by Kalim Siddiqui
A newspaper, or a news magazine, is, by its very nature, short lived. It holds attention momentarily. For the reader one issue of a paper is like a single frame in a long movie. Only regular readers get the 'movie' effect, the full picture, as it were. For editors and writers, on the other hand, the script is an on-going one. Only rarely is an 'event' a total surprise. Most events give a fair amount of early warning, including revolutions and assassinations. These are 'expected'; only the timing and some details are new.
Most editors and reporters who observed the scene in Iran under the Shah 'expected' the people to revolt. Their script provides for repression by the ruler and revolt by the people. They were geared to report the success of either. But the established media's script neither expected nor allowed for the emergence of a powerful Islamic movement in Iran. The media's first reaction was to find a place for the Islamic movement in the existing script of expected events. They found it convenient to represent the early rumblings of the Islamic Revolution as the work of 'Islamic-Marxists'. The media is an integral part of the west's worldview and interprets the world accordingly. The Islamic movement, on the other hand, has a fundamentally different worldview but does not as yet possess an effective media of its own.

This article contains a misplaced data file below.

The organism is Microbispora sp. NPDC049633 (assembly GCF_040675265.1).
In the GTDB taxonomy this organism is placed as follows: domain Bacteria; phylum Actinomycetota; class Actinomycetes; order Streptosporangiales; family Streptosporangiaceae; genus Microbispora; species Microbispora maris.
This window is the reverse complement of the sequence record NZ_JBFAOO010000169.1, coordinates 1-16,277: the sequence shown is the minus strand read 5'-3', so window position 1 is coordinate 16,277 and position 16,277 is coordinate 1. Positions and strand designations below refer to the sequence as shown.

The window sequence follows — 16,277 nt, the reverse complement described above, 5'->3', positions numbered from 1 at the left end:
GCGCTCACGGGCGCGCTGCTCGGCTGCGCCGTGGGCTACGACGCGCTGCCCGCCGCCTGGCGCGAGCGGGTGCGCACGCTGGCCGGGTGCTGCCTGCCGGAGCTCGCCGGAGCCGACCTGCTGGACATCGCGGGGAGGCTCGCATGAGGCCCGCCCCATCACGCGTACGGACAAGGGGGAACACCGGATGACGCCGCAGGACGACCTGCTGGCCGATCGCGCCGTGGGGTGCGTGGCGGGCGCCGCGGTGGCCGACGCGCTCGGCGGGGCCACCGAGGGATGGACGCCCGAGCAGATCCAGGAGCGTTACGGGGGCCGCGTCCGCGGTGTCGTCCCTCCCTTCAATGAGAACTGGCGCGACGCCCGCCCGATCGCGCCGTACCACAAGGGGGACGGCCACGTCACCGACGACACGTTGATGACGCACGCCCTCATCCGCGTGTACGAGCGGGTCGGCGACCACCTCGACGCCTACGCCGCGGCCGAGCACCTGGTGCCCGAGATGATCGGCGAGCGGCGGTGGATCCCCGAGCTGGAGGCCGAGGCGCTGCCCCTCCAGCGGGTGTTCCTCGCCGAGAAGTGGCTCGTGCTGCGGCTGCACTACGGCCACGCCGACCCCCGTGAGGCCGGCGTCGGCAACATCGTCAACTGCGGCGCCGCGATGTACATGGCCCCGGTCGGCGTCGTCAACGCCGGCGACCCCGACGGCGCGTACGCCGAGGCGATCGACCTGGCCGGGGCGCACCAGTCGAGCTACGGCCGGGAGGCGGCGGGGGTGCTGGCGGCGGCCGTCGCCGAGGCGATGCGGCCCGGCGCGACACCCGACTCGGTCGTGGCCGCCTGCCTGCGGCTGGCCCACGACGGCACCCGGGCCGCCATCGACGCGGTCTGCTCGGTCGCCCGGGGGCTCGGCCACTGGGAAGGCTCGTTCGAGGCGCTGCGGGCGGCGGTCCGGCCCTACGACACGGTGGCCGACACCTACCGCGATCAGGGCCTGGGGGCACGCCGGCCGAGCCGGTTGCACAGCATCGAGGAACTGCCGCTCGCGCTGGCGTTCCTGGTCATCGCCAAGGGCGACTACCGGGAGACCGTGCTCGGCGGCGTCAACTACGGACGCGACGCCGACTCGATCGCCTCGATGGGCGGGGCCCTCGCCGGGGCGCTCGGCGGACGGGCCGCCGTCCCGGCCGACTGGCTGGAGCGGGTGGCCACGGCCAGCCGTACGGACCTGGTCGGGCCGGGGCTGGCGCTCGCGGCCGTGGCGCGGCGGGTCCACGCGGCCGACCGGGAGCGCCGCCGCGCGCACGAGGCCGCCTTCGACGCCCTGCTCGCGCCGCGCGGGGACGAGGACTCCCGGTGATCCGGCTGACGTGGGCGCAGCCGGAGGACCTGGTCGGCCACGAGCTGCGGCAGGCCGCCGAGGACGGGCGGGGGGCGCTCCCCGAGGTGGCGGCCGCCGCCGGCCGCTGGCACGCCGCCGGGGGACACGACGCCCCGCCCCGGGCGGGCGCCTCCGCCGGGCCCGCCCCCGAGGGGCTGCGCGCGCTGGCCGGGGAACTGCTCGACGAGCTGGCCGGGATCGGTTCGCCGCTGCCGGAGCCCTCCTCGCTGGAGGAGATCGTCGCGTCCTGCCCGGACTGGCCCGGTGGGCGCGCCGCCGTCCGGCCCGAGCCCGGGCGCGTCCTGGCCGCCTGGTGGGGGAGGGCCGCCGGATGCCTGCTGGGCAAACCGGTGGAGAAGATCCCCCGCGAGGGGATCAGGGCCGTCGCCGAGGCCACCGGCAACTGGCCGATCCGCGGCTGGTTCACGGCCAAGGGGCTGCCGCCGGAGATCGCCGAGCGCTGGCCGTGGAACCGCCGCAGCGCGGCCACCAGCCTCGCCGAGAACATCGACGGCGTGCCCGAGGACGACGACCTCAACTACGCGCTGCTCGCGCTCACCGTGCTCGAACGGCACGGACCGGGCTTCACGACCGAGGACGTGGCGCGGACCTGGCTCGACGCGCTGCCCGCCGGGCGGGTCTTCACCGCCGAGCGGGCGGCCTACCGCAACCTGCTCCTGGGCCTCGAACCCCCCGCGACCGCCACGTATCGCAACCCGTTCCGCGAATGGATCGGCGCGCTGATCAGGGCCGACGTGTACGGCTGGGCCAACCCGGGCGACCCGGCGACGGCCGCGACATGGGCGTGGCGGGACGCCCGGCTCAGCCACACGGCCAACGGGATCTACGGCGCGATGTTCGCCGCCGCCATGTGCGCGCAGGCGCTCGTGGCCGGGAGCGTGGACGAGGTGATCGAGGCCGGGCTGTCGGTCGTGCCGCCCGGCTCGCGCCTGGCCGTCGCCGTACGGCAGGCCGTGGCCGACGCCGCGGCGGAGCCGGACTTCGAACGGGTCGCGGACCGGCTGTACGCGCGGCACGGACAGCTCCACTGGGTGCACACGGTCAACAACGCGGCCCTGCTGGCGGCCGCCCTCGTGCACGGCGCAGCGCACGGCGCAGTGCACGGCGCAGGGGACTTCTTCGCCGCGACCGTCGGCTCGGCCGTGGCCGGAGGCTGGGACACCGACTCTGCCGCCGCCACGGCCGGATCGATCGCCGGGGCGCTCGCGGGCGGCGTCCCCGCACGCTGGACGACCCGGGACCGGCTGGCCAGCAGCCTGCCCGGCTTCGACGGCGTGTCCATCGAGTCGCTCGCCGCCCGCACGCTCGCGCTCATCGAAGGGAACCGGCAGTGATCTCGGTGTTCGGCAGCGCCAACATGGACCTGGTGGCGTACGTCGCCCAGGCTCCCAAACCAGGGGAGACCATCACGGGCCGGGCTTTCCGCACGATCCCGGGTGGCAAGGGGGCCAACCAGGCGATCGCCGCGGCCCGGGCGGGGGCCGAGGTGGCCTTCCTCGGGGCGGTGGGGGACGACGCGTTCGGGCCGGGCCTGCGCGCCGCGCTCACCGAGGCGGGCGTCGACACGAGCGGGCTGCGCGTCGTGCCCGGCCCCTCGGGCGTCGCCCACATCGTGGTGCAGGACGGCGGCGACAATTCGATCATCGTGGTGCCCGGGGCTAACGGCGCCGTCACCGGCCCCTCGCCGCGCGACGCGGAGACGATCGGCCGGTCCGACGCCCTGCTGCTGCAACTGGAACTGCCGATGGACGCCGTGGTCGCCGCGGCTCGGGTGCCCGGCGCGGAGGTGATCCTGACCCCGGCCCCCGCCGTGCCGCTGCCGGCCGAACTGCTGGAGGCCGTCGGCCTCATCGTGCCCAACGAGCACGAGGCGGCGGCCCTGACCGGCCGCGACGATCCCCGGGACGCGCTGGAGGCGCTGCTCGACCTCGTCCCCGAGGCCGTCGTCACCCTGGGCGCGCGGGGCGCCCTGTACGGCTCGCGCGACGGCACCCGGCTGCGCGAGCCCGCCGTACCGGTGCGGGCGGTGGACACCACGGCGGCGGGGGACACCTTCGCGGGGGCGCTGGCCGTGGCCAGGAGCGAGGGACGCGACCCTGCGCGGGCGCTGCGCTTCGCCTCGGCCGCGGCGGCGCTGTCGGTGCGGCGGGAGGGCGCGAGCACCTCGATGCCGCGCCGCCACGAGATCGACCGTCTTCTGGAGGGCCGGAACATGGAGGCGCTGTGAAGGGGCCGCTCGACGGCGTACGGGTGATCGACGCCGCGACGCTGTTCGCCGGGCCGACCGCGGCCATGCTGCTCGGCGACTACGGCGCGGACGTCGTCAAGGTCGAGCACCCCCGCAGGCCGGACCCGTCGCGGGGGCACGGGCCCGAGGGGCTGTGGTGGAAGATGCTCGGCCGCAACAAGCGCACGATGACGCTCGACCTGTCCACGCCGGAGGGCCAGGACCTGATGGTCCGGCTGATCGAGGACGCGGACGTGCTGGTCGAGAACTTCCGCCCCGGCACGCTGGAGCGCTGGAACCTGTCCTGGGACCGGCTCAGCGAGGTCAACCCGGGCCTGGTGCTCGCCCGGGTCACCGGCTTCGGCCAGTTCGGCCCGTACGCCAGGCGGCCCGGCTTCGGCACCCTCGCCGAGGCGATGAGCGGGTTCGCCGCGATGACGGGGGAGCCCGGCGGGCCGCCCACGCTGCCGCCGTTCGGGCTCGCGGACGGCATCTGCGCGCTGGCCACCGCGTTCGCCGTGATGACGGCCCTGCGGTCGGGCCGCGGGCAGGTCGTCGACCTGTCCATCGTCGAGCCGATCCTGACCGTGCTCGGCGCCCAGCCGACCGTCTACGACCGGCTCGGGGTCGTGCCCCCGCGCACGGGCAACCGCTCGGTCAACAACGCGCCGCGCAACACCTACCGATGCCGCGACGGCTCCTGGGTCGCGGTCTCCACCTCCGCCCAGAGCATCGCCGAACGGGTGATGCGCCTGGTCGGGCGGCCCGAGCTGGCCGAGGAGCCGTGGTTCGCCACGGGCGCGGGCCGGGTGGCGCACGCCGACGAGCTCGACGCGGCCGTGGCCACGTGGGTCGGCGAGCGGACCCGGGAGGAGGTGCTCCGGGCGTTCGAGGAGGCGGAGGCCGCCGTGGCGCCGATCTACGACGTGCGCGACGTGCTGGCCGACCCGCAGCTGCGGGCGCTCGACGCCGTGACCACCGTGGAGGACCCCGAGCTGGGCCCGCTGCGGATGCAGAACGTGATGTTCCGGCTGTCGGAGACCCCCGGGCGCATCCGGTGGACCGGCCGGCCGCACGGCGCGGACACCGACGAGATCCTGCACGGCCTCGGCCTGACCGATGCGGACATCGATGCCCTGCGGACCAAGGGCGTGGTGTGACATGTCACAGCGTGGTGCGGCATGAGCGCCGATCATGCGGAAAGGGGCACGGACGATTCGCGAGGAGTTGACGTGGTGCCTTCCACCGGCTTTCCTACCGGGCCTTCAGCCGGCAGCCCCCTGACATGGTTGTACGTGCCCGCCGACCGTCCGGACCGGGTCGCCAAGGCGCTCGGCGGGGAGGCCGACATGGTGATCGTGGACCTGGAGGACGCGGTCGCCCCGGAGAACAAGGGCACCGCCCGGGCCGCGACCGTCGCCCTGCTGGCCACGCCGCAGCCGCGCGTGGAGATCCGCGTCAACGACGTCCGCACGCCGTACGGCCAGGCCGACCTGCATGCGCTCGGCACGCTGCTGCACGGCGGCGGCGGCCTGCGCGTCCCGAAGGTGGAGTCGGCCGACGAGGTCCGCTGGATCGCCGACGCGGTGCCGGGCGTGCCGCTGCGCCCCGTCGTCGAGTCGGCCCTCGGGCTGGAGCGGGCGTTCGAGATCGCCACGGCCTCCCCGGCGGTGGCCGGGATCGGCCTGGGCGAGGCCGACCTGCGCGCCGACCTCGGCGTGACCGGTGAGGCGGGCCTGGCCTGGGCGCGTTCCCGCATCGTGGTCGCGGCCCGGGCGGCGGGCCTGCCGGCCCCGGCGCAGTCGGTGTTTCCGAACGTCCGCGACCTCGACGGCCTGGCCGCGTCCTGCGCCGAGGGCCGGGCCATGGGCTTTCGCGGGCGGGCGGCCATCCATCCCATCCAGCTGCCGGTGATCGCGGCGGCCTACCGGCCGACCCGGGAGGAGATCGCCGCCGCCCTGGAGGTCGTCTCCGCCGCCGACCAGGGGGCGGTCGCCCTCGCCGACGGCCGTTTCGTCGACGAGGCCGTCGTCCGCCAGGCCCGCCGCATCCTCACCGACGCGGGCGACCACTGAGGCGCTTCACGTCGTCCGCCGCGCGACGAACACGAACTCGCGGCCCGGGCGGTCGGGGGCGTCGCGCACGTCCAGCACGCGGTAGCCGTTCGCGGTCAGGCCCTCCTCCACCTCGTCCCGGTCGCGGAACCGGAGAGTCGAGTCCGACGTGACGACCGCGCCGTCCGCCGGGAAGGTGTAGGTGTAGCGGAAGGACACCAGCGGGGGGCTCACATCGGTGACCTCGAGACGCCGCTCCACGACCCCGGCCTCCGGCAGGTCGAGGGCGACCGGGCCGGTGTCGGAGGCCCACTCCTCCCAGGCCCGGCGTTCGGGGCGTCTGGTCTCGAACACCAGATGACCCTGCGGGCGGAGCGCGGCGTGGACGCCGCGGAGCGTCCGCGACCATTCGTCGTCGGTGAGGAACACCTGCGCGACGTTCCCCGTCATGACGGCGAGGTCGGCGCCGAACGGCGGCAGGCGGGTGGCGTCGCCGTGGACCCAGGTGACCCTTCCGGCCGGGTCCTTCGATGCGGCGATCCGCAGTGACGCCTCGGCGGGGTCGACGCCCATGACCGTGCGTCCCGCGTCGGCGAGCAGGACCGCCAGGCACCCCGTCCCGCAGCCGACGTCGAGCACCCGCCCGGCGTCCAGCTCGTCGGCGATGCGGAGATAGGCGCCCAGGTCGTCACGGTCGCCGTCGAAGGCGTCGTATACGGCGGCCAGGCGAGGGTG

The Crescent International of Toronto made history when, in August 1980, it came out as the 'news magazine of the Islamic movement'. In its first 12 months this journal has not only lived up to its proclaimed purpose, it has also got better and better. It has raised the standard of Muslim journalism in English to a point never reached before. It has brought a refreshing approach to the task of digging, sifting, reporting and interpreting current affairs. The Crescent International succeeds in giving an entirely new dimension to the modem world. Its style and content are both truly iconoclasmic. A selection of articles from this journal, therefore, is not an exercise in having a 'second bite at the same cherry'. The articles included in this book have been written by a large number of contributors in many parts of the world. Most of them have chosen to remain anonymous. This volume adds significantly to the growing literature on the Islamic movement and its worldview.
I am grateful to Zafar Bangash, the editor of Crescent International, for asking me to make the selection and contribute the keynote chapter. My daughter Shama has been chiefly responsible for eliminating most of the errors that inevitably remain in newspaper copy. I am alone responsible for the rest.
The Muslim Institute